Within current political, social, and ethical debates – both in academia and society – activism and how individuals should approach issues facing nonhuman animals, have become increasingly important, ‘hot’ issues. Individuals, groups, advocacy agencies, and governments have all espoused competing ideas for how we should approach nonhuman use and exploitation. Ought we proceed through liberation? Abolition? Segregation? Integration? As nonhuman liberation, welfare, and rights’ groups increasingly interconnect and identify with other ‘social justice movements’, resolutions to these questions have become increasingly entangled with questions of what justice and our ethical commitments demand on this issue, and the topic has become increasingly significant and divisive. The book considers how this question, and contemporary issues facing nonhumans (such as experimentation, hunting, and factory farming) should be answered by drawing on both theory and practice in order to provide grounded, yet actionable, ways forward. Indicatively, the book covers topics such as: • The intersection between interspecies ethics and the ethics of war and self-defence • Nonhuman animals as political subjects and acting agents • Whether we should intervene for nonhuman animals in cases of natural disaster • Various explorations of why the nonhuman movement may not be succeeding as well as it could be • Comparisons between the nonhuman movement and other social movement • Arguments for and against intervening to help or save nonhumans, and how far we may go • What intervention could ultimately mean for nonhumans The book is therefore intended not only to provide new and interesting insight into the area and important contemporary discussions, but also to constructively aid the nonhuman movement and unite theory and practice on the crucial issues. With the nonhuman movement and its past approaches currently being questioned as a success, more nonhumans than ever being harmed and exploited, and a growing gulf between activists and scholars, this book will not only be a timely addition to the literature, but an attempt to bridge these gaps and move both theory and practice – and thus the movement and field – forward.

Politics and Web 2.0: The Participation Gap

Edited by Gisela Goncalves, Universidade da Beira Interior, Portugal and J. Paulo Serra, University of Beira Interior, Portugal

June 2016 / ISBN: 978-1-62273-099-5
Availability: In stock
$55 £40 €45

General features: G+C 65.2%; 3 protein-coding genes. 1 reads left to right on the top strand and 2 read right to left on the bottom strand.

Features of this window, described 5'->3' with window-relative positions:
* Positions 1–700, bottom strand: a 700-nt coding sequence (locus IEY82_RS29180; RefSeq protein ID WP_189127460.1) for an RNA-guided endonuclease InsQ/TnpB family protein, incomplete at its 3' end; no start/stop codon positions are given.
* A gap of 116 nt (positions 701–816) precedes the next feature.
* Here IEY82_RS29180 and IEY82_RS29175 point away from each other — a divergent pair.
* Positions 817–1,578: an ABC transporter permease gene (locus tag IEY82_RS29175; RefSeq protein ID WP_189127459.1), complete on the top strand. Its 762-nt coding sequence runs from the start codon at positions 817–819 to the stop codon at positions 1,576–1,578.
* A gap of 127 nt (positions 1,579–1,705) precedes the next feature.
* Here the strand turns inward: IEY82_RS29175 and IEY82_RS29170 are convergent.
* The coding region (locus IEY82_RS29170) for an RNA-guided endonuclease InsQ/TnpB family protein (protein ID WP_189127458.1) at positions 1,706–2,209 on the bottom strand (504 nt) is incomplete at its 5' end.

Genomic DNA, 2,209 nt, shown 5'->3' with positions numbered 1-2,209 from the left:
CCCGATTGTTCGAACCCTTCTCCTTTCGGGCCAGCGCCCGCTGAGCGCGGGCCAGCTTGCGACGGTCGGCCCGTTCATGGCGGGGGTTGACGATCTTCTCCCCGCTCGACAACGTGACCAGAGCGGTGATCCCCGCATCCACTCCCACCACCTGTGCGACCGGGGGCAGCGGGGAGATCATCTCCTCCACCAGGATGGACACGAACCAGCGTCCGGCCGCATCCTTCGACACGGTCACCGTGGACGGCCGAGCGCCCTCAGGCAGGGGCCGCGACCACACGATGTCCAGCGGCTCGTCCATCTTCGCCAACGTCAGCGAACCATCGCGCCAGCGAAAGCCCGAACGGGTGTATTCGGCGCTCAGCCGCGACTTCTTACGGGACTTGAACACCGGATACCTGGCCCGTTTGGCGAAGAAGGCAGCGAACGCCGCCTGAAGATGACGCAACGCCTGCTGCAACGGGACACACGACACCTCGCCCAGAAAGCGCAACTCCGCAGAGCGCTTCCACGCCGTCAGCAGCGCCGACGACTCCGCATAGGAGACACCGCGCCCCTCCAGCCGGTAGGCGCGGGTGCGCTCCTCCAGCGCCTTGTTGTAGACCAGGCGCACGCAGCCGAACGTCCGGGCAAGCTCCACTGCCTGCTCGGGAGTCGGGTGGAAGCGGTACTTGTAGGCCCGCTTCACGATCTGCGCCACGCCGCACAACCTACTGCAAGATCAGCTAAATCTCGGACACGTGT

A point of departure for this book is the paradox between the seemingly limitless promise modern web technologies hold for enhanced political communication and their limited actual contribution. Empirical evidence indicates that neither citizens nor political parties are taking full advantage of online platforms to advance political participation. This is particularly evident when considering the websites of political parties, which have taken on two main functions: i) Disseminating information to citizens and journalists about the history, structure, programme and activities of the party; ii) Monitoring citizens’ opinions in regard to different political questions and policy proposals that are under discussion. Despite the integration of websites into political parties’ “permanent campaigns” (Blumenthal), television continues to be seen as the core medium in political communication and one-way and top-down communication strategies still prevail. In other words, it is still “business as usual”. This book questions whether Web 2.0 could help enhance citizens’ political participation. It offers a critical examination of the current state of the art from diverse perspectives, highlights persisting gaps in our knowledge and identifies a promising stream of further research. The ambition is to stimulate debate around the party-citizen "participation mismatch" and the role and place of modern web technologies in this setting. Each of the included chapters provide valuable explorations of the ways in which political parties motivate, make use of and are shaped by citizen participation in the Web 2.0 era. Diverse perspectives are employed, drawing examples from several European political systems and offering analytical insights at both the individual/micro level and at broader, macro or inter-societal systems level. Taken together, they offer a balanced and thought-provoking account of the political participation gap, its causes and consequences for political communication and democratic politics, as well as pointing the way to new forms of contemporary political participation.